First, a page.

Bonjour Tristesse by Françoise Sagan, French (1935-2004)
I have just finished reading Bonjour Tristesse, an incredible novel, written by Françoise Sagan when she was only eighteen. She failed her exams at the Sorbonne and decided to write a book instead. The book received instant international acclaim, and by 1959 it had sold 850,000 copies. It has since been translated into many languages and is a “must” for readers who enjoy coming-of-age stories. I first discovered this novel when I was twenty-five and have reread it every five years.
Sagan writes about seventeen-year-old Cécile, who, like Sagan, has just failed her exams. She and her father, a forty-year-old widower, rent a Mediterranean villa for the summer. Cécile’s father also invites Elsa, who is “sensual and worldly, gentle, rather simple, and unpretentious.” We learn that Elsa is just the “current” girlfriend, the last in a long line of women Cécile’s father has dated over the years. However, complications arise when Cécile’s father also invites Anne Larson, his dead wife’s friend. “At forty-two, she was a most attractive woman, much sought after, with a beautiful face.” Anne has a strong will, an inner serenity, and clever, intelligent friends, but Cécile’s father demands “only good looks or amusement.”
Clearly, Cécile is upset. She fears her loss of freedom, having to bend to Anne’s will and sensible rules (study hard and retake the exams). Also, Anne represents a threat to Cécile’s relationship with her father: She will no longer be her father’s “fair-haired daughter…with china-blue eyes…[his] little accomplice.” Until this summer, Cécile has gotten used to her father’s playboy lifestyle, his refusal to recognize fidelity and serious commitments because they are “arbitrary and sterile.” However, as time passes, her father falls in love with Anne and wants to marry her. What does Cécile do? With the aid of Elsa, who is hurt and jealous at being “thrown off,” and Cyril, a boy Cécile has just met at the beach, she embarks on a dangerous game to wreck her father’s plan to marry Anne.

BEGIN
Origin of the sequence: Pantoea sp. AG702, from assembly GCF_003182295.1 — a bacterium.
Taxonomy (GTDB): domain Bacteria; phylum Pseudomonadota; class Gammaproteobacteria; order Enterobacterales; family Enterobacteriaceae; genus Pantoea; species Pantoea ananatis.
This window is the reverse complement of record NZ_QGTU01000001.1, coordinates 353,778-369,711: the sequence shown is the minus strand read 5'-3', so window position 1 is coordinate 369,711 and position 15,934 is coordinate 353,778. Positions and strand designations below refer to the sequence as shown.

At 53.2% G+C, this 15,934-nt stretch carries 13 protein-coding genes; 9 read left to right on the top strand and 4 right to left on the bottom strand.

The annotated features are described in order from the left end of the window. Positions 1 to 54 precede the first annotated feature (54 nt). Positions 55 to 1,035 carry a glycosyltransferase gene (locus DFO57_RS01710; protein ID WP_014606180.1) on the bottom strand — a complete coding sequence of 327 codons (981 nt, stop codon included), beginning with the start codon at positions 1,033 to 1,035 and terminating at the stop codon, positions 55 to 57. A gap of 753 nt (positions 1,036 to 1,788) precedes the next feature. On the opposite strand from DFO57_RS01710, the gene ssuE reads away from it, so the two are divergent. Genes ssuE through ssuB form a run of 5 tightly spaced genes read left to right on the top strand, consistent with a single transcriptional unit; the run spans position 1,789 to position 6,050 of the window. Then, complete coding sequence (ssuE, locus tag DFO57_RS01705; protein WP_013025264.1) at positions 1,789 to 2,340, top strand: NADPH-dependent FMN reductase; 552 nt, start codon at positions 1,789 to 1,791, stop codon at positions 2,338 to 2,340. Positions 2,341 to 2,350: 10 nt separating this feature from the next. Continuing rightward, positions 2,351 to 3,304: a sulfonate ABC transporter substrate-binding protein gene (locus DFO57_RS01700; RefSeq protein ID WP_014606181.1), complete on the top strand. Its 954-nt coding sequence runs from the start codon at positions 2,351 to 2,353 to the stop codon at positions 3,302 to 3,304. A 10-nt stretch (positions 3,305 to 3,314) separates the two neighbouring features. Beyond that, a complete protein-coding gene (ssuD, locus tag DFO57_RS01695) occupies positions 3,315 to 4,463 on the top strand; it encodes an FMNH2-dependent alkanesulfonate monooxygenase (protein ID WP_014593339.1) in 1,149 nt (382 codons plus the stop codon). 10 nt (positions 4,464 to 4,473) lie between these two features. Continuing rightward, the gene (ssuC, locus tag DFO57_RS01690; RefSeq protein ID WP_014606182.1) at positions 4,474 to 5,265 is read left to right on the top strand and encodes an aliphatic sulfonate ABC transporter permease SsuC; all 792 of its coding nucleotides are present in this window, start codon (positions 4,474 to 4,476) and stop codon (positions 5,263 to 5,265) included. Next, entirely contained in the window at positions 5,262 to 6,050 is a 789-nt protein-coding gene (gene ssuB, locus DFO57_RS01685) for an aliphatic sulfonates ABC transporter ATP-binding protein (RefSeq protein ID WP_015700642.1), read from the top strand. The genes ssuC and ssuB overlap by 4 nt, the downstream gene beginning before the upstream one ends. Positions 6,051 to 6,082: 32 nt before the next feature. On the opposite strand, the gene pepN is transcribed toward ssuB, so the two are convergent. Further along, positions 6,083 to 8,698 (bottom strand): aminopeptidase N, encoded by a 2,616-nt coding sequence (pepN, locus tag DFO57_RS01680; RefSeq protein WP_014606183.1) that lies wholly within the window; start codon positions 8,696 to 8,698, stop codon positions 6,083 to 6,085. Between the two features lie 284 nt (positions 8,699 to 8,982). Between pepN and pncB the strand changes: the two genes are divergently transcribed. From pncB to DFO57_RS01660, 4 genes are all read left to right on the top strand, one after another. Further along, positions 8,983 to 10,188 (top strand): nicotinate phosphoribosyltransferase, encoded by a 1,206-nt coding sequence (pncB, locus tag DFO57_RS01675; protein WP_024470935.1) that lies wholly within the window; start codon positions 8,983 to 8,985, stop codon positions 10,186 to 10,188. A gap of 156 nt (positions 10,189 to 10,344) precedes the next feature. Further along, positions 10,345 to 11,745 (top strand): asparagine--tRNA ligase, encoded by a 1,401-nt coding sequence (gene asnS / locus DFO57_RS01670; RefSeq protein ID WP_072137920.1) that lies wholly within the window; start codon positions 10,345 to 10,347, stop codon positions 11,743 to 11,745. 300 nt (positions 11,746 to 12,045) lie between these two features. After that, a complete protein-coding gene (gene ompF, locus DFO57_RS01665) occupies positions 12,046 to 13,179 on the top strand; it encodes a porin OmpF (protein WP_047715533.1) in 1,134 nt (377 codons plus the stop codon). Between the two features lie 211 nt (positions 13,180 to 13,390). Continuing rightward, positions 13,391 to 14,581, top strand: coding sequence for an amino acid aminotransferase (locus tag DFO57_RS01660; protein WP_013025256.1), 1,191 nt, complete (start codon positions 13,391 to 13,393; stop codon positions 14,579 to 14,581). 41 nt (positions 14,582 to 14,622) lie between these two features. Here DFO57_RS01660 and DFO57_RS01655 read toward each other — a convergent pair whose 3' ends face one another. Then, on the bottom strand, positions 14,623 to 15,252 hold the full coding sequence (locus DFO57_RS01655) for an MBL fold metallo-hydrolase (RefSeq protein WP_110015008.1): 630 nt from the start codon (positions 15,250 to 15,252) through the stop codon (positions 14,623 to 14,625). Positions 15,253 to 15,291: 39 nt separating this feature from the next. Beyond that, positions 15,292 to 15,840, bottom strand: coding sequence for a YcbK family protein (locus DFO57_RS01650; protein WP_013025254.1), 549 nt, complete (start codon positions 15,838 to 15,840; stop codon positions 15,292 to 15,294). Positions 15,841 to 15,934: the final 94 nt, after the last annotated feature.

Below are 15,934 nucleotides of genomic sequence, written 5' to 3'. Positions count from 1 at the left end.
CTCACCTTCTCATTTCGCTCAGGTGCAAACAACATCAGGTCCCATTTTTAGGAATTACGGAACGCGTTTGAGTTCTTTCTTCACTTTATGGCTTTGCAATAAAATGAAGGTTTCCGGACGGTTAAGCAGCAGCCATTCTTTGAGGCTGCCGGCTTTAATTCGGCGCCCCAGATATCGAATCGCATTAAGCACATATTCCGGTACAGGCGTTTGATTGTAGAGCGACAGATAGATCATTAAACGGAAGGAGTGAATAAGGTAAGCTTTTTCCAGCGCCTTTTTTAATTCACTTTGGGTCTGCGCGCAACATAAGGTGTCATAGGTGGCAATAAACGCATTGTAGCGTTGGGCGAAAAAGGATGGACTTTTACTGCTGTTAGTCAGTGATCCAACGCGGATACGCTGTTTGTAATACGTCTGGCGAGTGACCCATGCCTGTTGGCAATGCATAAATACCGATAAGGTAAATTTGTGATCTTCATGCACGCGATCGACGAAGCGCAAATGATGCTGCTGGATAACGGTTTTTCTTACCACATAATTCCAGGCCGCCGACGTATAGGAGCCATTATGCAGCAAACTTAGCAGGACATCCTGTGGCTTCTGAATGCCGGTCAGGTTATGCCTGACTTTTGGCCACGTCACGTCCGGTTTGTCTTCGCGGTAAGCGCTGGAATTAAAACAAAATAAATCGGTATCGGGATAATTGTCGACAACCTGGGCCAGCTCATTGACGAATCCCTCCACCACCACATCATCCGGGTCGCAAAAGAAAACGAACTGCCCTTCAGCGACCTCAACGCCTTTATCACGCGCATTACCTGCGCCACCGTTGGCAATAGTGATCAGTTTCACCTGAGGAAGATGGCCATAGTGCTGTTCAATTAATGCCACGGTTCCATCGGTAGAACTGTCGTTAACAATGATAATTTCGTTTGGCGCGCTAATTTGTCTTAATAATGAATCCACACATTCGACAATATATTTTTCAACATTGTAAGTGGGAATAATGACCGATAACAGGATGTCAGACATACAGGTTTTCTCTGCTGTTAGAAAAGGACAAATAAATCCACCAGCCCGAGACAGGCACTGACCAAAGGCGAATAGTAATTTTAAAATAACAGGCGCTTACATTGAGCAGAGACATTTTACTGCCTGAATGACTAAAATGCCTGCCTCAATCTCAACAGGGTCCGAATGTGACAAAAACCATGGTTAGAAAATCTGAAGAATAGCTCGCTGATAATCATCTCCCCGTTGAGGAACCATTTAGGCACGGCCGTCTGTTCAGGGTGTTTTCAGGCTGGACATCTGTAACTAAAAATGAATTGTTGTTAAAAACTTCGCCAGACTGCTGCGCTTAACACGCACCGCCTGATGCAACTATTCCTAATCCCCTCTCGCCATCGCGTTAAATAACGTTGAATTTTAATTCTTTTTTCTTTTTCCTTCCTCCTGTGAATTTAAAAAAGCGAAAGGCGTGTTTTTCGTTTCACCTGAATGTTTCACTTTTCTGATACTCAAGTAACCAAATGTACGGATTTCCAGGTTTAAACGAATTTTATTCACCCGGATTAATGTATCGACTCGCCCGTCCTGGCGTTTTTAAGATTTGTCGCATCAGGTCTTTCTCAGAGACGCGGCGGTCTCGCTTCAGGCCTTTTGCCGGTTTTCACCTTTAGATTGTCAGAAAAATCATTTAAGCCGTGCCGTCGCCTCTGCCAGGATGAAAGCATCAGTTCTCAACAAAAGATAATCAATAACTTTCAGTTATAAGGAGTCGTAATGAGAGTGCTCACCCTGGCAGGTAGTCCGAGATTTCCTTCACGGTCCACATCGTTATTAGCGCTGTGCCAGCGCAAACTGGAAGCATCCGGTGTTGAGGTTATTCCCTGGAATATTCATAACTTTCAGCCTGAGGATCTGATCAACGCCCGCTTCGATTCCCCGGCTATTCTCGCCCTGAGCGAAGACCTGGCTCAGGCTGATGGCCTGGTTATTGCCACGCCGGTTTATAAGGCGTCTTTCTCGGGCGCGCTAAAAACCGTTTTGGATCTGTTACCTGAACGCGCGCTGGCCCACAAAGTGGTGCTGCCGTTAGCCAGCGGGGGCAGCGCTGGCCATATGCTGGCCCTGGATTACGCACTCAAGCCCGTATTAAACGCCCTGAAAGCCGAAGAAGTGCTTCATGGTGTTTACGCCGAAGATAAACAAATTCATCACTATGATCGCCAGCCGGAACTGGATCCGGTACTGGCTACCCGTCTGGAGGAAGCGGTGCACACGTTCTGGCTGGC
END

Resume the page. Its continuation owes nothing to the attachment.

Sagan’s story is a psychological insight into Cécile’s seventeen-year-old mind and her perception of her father’s “affair de coeur,” which she considers disastrous to her well-being and freedom. Cécile is not a bad person. Her father has spoiled her, that is all, and Cécile wants to be the most important person in his life. She manipulates her father, Elsa, Anne, and even Cyril, “already half in love with me,” to disengage Anne from her father. Of course, she gets her wish, but her meddling in adult affairs ends in tragedy. Sagan’s descriptions of teenage emotions are poignant and beautifully written. Here is one example:
“‘You’re very sweet, Cyril,’ I murmured. ‘You shall be a brother to me.’ He folded his arm around me with an angry little exclamation, and gently pulled me out of the boat. He held me close against him, my head on his shoulder. At that moment I loved him. In the morning light he was as golden, as soft, as gentle as myself. He was protecting me. As his lips touched mine we both began to tremble, and the pleasure of our kiss was unhinged by shame or regret, merely a deep searching interrupted every now and then by whispers. I broke away and swam towards the boat, which was drifting out. I dipped my face into the water to refresh it. The water was green. A feeling of reckless happiness came over me.”
When summer is over, Cécile and her father return to Paris. By winter, summer is just a memory, albeit a painful one. Cécile thinks, “Now we have only each other, we are alone and unhappy.” Sagan ends the novel with a poignant thought: “Only when I am in bed, at dawn, listening to the cars passing below in the streets of Paris, my memory betrays me: that summer returns to me with all its memories. Anne, Anne, I repeat over and over again softly in the darkness. Then something rises in me that I welcome by name, with closed eyes: Bonjour Tristesse!”
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Sarah M. Fredericks © 2015
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